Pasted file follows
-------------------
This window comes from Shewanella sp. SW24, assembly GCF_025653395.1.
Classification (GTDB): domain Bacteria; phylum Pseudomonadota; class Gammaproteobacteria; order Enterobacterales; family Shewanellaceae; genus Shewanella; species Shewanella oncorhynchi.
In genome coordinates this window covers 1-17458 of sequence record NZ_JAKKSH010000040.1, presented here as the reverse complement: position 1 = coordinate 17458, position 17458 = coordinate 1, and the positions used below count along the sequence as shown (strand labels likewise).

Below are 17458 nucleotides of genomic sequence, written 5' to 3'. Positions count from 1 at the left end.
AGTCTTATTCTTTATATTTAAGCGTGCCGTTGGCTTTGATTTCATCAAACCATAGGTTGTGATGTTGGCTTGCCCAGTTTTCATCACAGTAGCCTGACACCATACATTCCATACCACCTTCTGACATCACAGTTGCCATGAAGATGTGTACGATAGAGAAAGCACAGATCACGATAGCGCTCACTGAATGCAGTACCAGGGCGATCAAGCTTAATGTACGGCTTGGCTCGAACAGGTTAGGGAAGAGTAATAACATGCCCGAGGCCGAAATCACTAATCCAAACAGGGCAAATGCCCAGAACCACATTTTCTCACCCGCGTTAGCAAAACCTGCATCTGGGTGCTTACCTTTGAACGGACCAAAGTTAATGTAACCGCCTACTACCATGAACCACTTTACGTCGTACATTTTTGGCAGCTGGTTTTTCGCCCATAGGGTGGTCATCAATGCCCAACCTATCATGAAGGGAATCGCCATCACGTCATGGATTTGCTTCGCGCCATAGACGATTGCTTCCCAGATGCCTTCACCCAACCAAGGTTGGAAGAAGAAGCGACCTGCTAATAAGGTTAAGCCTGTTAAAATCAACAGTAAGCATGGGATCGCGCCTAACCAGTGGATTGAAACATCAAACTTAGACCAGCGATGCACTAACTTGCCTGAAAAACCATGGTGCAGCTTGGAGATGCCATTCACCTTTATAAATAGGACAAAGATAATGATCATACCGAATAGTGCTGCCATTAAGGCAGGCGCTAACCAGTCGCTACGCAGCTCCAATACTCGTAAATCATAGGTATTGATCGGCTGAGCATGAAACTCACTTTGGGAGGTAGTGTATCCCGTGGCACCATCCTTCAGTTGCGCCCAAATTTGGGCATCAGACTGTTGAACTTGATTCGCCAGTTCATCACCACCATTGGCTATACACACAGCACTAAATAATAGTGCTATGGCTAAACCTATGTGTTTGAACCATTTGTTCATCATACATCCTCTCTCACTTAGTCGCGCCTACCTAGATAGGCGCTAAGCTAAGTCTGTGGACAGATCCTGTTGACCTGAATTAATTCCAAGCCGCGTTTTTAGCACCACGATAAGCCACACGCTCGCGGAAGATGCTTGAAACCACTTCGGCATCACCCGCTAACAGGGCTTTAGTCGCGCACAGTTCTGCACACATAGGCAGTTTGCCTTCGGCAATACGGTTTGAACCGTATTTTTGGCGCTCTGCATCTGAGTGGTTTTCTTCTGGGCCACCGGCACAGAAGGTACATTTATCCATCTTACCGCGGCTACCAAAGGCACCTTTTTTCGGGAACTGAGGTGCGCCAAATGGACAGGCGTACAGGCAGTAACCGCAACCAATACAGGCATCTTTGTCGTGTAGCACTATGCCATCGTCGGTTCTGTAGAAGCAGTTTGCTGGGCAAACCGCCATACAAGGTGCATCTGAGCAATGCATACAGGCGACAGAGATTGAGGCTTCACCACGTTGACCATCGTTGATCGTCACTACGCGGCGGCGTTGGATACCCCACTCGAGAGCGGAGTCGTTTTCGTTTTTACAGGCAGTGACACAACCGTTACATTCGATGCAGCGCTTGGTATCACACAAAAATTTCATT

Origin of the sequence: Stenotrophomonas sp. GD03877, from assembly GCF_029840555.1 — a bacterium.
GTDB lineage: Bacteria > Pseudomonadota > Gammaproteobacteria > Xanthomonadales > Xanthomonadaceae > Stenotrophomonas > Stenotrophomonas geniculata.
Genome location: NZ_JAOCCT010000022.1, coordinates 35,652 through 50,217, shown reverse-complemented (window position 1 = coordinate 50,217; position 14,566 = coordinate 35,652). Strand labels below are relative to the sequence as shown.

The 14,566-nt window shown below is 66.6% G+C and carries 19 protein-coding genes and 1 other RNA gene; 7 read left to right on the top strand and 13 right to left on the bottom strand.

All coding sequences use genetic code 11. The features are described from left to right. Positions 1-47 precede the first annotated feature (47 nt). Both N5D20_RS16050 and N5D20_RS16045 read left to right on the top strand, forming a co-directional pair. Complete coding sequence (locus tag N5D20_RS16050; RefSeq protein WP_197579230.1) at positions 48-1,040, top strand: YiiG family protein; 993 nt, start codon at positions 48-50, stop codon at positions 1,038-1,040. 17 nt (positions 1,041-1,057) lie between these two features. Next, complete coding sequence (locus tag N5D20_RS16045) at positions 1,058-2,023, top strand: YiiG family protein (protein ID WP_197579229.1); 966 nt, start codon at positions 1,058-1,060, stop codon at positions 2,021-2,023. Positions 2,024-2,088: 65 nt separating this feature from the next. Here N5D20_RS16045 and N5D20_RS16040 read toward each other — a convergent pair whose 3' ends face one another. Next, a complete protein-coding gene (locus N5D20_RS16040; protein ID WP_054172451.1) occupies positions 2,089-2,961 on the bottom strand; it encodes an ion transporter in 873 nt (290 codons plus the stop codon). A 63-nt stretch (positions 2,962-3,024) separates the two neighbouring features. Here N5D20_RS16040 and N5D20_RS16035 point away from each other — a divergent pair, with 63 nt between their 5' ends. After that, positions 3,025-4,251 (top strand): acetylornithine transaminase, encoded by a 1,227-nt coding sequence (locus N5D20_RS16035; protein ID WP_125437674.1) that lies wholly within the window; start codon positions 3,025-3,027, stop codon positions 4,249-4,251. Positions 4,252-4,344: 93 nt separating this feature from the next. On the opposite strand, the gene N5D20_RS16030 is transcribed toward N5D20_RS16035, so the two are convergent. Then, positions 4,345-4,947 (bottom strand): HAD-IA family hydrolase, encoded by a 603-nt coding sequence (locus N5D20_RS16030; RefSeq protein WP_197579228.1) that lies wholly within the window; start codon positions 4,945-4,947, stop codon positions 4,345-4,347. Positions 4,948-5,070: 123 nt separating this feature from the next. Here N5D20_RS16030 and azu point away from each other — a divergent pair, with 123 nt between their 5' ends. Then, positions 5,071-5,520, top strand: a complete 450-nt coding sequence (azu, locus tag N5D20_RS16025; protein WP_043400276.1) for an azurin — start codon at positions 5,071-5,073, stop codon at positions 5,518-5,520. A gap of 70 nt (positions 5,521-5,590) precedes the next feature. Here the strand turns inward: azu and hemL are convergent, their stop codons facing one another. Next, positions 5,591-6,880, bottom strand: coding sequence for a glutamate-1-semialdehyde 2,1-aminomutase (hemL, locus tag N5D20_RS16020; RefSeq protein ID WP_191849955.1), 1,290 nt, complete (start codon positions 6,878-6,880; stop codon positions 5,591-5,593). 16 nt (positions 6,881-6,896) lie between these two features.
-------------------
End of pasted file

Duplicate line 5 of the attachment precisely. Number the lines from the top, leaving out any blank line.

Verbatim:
AGTCTTATTCTTTATATTTAAGCGTGCCGTTGGCTTTGATTTCATCAAACCATAGGTTGTGATGTTGGCTTGCCCAGTTTTCATCACAGTAGCCTGACACCATACATTCCATACCACCTTCTGACATCACAGTTGCCATGAAGATGTGTACGATAGAGAAAGCACAGATCACGATAGCGCTCACTGAATGCAGTACCAGGGCGATCAAGCTTAATGTACGGCTTGGCTCGAACAGGTTAGGGAAGAGTAATAACATGCCCGAGGCCGAAATCACTAATCCAAACAGGGCAAATGCCCAGAACCACATTTTCTCACCCGCGTTAGCAAAACCTGCATCTGGGTGCTTACCTTTGAACGGACCAAAGTTAATGTAACCGCCTACTACCATGAACCACTTTACGTCGTACATTTTTGGCAGCTGGTTTTTCGCCCATAGGGTGGTCATCAATGCCCAACCTATCATGAAGGGAATCGCCATCACGTCATGGATTTGCTTCGCGCCATAGACGATTGCTTCCCAGATGCCTTCACCCAACCAAGGTTGGAAGAAGAAGCGACCTGCTAATAAGGTTAAGCCTGTTAAAATCAACAGTAAGCATGGGATCGCGCCTAACCAGTGGATTGAAACATCAAACTTAGACCAGCGATGCACTAACTTGCCTGAAAAACCATGGTGCAGCTTGGAGATGCCATTCACCTTTATAAATAGGACAAAGATAATGATCATACCGAATAGTGCTGCCATTAAGGCAGGCGCTAACCAGTCGCTACGCAGCTCCAATACTCGTAAATCATAGGTATTGATCGGCTGAGCATGAAACTCACTTTGGGAGGTAGTGTATCCCGTGGCACCATCCTTCAGTTGCGCCCAAATTTGGGCATCAGACTGTTGAACTTGATTCGCCAGTTCATCACCACCATTGGCTATACACACAGCACTAAATAATAGTGCTATGGCTAAACCTATGTGTTTGAACCATTTGTTCATCATACATCCTCTCTCACTTAGTCGCGCCTACCTAGATAGGCGCTAAGCTAAGTCTGTGGACAGATCCTGTTGACCTGAATTAATTCCAAGCCGCGTTTTTAGCACCACGATAAGCCACACGCTCGCGGAAGATGCTTGAAACCACTTCGGCATCACCCGCTAACAGGGCTTTAGTCGCGCACAGTTCTGCACACATAGGCAGTTTGCCTTCGGCAATACGGTTTGAACCGTATTTTTGGCGCTCTGCATCTGAGTGGTTTTCTTCTGGGCCACCGGCACAGAAGGTACATTTATCCATCTTACCGCGGCTACCAAAGGCACCTTTTTTCGGGAACTGAGGTGCGCCAAATGGACAGGCGTACAGGCAGTAACCGCAACCAATACAGGCATCTTTGTCGTGTAGCACTATGCCATCGTCGGTTCTGTAGAAGCAGTTTGCTGGGCAAACCGCCATACAAGGTGCATCTGAGCAATGCATACAGGCGACAGAGATTGAGGCTTCACCACGTTGACCATCGTTGATCGTCACTACGCGGCGGCGTTGGATACCCCACTCGAGAGCGGAGTCGTTTTCGTTTTTACAGGCAGTGACACAACCGTTACATTCGATGCAGCGCTTGGTATCACACAAAAATTTCATT